(director: Maurice Pialat; screenwriters: Sylvie Pilat/novel by Georges Bernanos; cinematographer: Willy Kurant; editor: Yann Dedet; music: Henri Dutilleux; cast: Gerard Depardieu(Father Donissan), Sandrine Bonnaire (Mouchette), Maurice Pialat (Menou-Segrais), Alain Artur Gallet (Cadignan); Runtime: 98; MPAA Rating: NR; producer: Daniel Toscan du Plantier; Alive Films; 1987-France-in French with English subtitles)

It works as an intense meditation on faith, despair and evil.”

Reviewed by Dennis Schwartz

Maurice Pialat(“Police”/”Loulou”/”To Our Loves”) directs an austere religious film adapted from the 1926 novel of Georges Bernanos. Co-writers Pialat and his wife Sylvie keep it Catholic, solemn, ascetic and uncompromising. It works as an intense meditation on faith, despair and evil.

Gerard Depardieu plays the troubled religious zealot, Father Donissan, who cannot relate to the common secular concerns of his congregation. He expresses gratitude to his father superior, Menou-Segrais (Maurice Pialat), for admitting him into the parish ministry despite his poor scholastic aptitude for the seminary. But despises him for not being more spiritually aggressive. Father Donissan has a love-hate relationship with the intellectually gifted senior priest. He feels this assignment doesn’t suit his personality and has asked the archbishop for a transfer to a Trappist monastery.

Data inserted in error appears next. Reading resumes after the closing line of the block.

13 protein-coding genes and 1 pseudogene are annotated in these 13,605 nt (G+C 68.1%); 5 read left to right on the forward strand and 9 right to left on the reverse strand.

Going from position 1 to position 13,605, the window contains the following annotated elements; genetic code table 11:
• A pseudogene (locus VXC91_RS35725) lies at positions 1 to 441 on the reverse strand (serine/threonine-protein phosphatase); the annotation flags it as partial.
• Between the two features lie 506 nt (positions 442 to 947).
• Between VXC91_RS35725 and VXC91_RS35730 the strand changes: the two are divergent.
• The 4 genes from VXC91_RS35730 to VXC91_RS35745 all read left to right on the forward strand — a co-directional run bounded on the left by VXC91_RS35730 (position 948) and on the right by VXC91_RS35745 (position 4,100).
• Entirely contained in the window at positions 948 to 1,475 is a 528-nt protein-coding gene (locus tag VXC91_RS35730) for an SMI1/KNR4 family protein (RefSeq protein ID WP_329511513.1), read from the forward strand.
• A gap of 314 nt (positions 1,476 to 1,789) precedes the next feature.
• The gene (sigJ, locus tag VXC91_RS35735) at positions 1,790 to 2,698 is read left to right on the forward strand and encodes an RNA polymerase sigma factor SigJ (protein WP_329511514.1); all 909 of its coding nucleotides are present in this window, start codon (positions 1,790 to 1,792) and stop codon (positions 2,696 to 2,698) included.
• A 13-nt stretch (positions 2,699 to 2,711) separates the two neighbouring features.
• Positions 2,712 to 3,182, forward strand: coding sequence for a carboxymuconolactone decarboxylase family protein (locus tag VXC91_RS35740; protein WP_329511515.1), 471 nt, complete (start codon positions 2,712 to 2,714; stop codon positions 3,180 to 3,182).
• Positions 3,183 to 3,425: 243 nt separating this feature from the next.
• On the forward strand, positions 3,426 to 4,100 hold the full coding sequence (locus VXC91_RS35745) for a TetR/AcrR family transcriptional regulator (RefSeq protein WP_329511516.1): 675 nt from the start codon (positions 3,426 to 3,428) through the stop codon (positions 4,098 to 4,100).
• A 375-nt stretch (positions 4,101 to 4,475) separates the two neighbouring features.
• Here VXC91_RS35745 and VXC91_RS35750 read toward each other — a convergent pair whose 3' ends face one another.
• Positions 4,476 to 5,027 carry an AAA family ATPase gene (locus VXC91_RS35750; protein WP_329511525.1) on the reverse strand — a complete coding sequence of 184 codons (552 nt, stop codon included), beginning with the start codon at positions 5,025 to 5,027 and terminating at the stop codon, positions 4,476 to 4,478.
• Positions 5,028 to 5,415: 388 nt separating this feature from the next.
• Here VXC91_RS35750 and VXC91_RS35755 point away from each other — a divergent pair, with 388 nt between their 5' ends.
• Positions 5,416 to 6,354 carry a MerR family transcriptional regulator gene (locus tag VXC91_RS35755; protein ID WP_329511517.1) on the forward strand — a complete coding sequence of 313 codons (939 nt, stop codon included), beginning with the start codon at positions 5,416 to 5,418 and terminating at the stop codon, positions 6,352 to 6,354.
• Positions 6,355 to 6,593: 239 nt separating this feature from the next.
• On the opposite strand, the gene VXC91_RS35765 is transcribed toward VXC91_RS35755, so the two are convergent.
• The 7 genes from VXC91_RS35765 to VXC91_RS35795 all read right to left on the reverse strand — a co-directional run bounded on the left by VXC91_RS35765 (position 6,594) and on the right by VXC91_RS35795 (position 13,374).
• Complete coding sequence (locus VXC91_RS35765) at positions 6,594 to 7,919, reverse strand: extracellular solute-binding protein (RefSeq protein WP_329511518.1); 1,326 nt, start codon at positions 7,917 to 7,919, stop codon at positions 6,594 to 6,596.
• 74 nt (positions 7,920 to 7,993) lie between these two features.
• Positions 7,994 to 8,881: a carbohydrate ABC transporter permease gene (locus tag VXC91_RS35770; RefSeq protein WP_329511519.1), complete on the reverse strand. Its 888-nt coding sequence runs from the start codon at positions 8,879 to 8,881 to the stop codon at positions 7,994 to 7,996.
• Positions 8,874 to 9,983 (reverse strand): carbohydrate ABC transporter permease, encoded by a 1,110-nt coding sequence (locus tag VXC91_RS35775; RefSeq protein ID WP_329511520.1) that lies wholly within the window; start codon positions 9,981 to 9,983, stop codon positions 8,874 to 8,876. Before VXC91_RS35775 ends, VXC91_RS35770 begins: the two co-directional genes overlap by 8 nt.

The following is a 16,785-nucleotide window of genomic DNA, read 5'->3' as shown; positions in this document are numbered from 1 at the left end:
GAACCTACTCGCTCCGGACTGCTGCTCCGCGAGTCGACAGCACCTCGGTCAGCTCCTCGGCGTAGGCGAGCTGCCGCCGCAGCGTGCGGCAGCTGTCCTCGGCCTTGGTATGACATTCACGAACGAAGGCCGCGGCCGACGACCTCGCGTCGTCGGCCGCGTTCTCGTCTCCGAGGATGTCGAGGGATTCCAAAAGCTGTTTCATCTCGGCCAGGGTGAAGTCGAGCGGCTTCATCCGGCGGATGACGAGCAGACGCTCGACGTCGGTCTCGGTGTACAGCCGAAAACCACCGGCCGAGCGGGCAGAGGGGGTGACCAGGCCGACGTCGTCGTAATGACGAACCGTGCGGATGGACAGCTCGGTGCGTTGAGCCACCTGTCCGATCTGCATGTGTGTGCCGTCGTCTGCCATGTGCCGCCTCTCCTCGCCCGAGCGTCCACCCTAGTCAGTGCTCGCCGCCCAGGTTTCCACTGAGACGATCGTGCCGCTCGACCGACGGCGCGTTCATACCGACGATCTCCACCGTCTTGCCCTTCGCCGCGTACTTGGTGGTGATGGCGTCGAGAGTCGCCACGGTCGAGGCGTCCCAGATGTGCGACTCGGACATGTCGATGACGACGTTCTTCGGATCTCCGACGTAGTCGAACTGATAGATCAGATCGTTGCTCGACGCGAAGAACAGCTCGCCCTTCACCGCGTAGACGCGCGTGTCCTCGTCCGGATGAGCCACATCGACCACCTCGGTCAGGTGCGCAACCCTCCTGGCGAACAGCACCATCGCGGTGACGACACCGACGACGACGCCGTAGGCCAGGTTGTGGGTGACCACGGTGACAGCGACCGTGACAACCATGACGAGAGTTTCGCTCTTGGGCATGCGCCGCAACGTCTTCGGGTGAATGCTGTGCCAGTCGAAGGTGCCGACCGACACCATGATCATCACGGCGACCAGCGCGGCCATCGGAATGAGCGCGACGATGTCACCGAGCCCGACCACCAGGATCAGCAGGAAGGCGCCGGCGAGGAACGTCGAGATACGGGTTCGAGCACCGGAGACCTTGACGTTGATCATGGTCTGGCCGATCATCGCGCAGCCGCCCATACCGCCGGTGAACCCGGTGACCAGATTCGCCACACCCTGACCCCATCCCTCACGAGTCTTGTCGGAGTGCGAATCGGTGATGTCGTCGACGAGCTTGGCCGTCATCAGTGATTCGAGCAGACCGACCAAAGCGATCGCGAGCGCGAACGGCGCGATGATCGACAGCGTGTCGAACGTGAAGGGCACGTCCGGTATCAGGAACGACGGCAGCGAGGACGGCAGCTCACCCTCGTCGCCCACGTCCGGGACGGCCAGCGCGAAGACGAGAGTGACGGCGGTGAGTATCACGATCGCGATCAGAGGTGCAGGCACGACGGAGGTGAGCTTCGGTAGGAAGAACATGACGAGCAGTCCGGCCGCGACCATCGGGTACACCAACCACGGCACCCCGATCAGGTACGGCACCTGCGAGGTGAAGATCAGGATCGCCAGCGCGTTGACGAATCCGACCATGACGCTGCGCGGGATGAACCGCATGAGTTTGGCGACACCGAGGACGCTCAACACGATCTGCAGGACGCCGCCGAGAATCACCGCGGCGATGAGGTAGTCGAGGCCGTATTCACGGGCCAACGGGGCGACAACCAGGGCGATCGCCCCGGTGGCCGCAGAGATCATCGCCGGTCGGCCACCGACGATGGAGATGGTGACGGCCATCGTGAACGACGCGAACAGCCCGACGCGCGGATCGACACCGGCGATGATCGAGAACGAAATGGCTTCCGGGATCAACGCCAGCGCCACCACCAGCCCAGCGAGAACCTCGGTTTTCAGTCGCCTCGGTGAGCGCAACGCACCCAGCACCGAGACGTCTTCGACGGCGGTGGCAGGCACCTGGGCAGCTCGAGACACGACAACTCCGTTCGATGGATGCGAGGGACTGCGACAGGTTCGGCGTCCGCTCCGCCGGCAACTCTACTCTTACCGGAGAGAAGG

Father Donissan gets a chance to test his own ethical standards while dealing with a roadside encounter with the Devil, a counseling session with the pregnant amoral murderess teen Mouchette (Sandrine Bonnaire), and, to test his beliefs, he accepts a challenge to see if he can raise a deceased child from the dead.

It’s a remarkable film for those of the austere religious Bresson ilk, but is not for everyone.

It won the Golden Palm at the 1987 Cannes Film Festival.

REVIEWED ON 10/22/2015 GRADE: A-